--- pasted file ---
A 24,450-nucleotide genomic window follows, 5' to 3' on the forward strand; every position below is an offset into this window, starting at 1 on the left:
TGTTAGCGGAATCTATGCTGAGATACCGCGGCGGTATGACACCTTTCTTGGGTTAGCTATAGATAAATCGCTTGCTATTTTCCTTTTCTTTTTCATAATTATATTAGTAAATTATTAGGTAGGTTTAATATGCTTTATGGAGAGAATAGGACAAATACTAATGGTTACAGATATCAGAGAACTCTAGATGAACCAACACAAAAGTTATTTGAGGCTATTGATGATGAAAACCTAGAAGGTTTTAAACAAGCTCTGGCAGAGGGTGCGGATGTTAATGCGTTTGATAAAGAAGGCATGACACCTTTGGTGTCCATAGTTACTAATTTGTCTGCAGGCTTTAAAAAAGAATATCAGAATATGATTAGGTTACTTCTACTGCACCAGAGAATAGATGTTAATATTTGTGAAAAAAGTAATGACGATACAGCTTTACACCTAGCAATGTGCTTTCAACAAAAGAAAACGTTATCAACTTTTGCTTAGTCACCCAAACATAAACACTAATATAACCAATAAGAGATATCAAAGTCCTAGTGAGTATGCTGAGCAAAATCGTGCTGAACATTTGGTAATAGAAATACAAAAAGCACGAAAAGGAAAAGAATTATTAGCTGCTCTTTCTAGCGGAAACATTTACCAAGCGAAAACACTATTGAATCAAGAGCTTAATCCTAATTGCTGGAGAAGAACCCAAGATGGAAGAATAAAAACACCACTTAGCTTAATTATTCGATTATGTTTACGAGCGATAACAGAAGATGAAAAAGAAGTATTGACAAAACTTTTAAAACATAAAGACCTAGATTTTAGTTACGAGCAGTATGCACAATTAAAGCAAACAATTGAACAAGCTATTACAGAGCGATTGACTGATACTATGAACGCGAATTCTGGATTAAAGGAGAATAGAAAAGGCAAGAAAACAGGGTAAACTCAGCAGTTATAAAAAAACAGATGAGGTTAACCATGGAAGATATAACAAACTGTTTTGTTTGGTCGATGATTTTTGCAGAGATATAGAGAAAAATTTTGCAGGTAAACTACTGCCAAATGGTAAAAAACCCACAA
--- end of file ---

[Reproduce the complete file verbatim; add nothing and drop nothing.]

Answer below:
A 24,450-nucleotide genomic window follows, 5' to 3' on the forward strand; every position below is an offset into this window, starting at 1 on the left:
TGTTAGCGGAATCTATGCTGAGATACCGCGGCGGTATGACACCTTTCTTGGGTTAGCTATAGATAAATCGCTTGCTATTTTCCTTTTCTTTTTCATAATTATATTAGTAAATTATTAGGTAGGTTTAATATGCTTTATGGAGAGAATAGGACAAATACTAATGGTTACAGATATCAGAGAACTCTAGATGAACCAACACAAAAGTTATTTGAGGCTATTGATGATGAAAACCTAGAAGGTTTTAAACAAGCTCTGGCAGAGGGTGCGGATGTTAATGCGTTTGATAAAGAAGGCATGACACCTTTGGTGTCCATAGTTACTAATTTGTCTGCAGGCTTTAAAAAAGAATATCAGAATATGATTAGGTTACTTCTACTGCACCAGAGAATAGATGTTAATATTTGTGAAAAAAGTAATGACGATACAGCTTTACACCTAGCAATGTGCTTTCAACAAAAGAAAACGTTATCAACTTTTGCTTAGTCACCCAAACATAAACACTAATATAACCAATAAGAGATATCAAAGTCCTAGTGAGTATGCTGAGCAAAATCGTGCTGAACATTTGGTAATAGAAATACAAAAAGCACGAAAAGGAAAAGAATTATTAGCTGCTCTTTCTAGCGGAAACATTTACCAAGCGAAAACACTATTGAATCAAGAGCTTAATCCTAATTGCTGGAGAAGAACCCAAGATGGAAGAATAAAAACACCACTTAGCTTAATTATTCGATTATGTTTACGAGCGATAACAGAAGATGAAAAAGAAGTATTGACAAAACTTTTAAAACATAAAGACCTAGATTTTAGTTACGAGCAGTATGCACAATTAAAGCAAACAATTGAACAAGCTATTACAGAGCGATTGACTGATACTATGAACGCGAATTCTGGATTAAAGGAGAATAGAAAAGGCAAGAAAACAGGGTAAACTCAGCAGTTATAAAAAAACAGATGAGGTTAACCATGGAAGATATAACAAACTGTTTTGTTTGGTCGATGATTTTTGCAGAGATATAGAGAAAAATTTTGCAGGTAAACTACTGCCAAATGGTAAAAAACCCACAA